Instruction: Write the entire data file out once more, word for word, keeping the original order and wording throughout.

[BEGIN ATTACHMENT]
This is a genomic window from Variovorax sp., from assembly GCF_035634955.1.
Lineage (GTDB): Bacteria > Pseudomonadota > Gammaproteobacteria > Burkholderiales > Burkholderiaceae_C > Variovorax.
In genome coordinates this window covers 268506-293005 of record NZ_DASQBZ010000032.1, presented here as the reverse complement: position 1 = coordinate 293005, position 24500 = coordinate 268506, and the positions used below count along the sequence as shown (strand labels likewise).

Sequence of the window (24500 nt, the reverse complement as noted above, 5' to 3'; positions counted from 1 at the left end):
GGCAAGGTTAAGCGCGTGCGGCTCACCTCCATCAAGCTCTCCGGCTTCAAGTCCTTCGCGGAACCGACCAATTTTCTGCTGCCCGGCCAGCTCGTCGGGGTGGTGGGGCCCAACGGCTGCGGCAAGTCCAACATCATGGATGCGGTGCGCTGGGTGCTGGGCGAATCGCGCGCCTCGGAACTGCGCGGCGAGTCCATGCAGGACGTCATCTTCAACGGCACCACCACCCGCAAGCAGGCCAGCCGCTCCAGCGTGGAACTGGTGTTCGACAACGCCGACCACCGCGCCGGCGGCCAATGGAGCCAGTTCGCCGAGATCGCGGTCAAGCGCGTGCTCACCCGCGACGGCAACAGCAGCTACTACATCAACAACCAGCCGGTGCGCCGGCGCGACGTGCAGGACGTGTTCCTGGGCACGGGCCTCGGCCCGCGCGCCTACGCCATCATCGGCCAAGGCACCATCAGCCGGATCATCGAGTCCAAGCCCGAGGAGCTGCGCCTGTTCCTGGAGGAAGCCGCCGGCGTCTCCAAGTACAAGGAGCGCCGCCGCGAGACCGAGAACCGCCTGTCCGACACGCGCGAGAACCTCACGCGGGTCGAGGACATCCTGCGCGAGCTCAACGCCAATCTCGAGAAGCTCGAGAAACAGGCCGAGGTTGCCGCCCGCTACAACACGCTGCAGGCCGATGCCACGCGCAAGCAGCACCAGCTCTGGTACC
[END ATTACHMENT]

This is a genomic window from Variovorax sp., from assembly GCF_035634955.1.
Lineage (GTDB): Bacteria > Pseudomonadota > Gammaproteobacteria > Burkholderiales > Burkholderiaceae_C > Variovorax.
In genome coordinates this window covers 268506-293005 of record NZ_DASQBZ010000032.1, presented here as the reverse complement: position 1 = coordinate 293005, position 24500 = coordinate 268506, and the positions used below count along the sequence as shown (strand labels likewise).

Sequence of the window (24500 nt, the reverse complement as noted above, 5' to 3'; positions counted from 1 at the left end):
GGCAAGGTTAAGCGCGTGCGGCTCACCTCCATCAAGCTCTCCGGCTTCAAGTCCTTCGCGGAACCGACCAATTTTCTGCTGCCCGGCCAGCTCGTCGGGGTGGTGGGGCCCAACGGCTGCGGCAAGTCCAACATCATGGATGCGGTGCGCTGGGTGCTGGGCGAATCGCGCGCCTCGGAACTGCGCGGCGAGTCCATGCAGGACGTCATCTTCAACGGCACCACCACCCGCAAGCAGGCCAGCCGCTCCAGCGTGGAACTGGTGTTCGACAACGCCGACCACCGCGCCGGCGGCCAATGGAGCCAGTTCGCCGAGATCGCGGTCAAGCGCGTGCTCACCCGCGACGGCAACAGCAGCTACTACATCAACAACCAGCCGGTGCGCCGGCGCGACGTGCAGGACGTGTTCCTGGGCACGGGCCTCGGCCCGCGCGCCTACGCCATCATCGGCCAAGGCACCATCAGCCGGATCATCGAGTCCAAGCCCGAGGAGCTGCGCCTGTTCCTGGAGGAAGCCGCCGGCGTCTCCAAGTACAAGGAGCGCCGCCGCGAGACCGAGAACCGCCTGTCCGACACGCGCGAGAACCTCACGCGGGTCGAGGACATCCTGCGCGAGCTCAACGCCAATCTCGAGAAGCTCGAGAAACAGGCCGAGGTTGCCGCCCGCTACAACACGCTGCAGGCCGATGCCACGCGCAAGCAGCACCAGCTCTGGTACC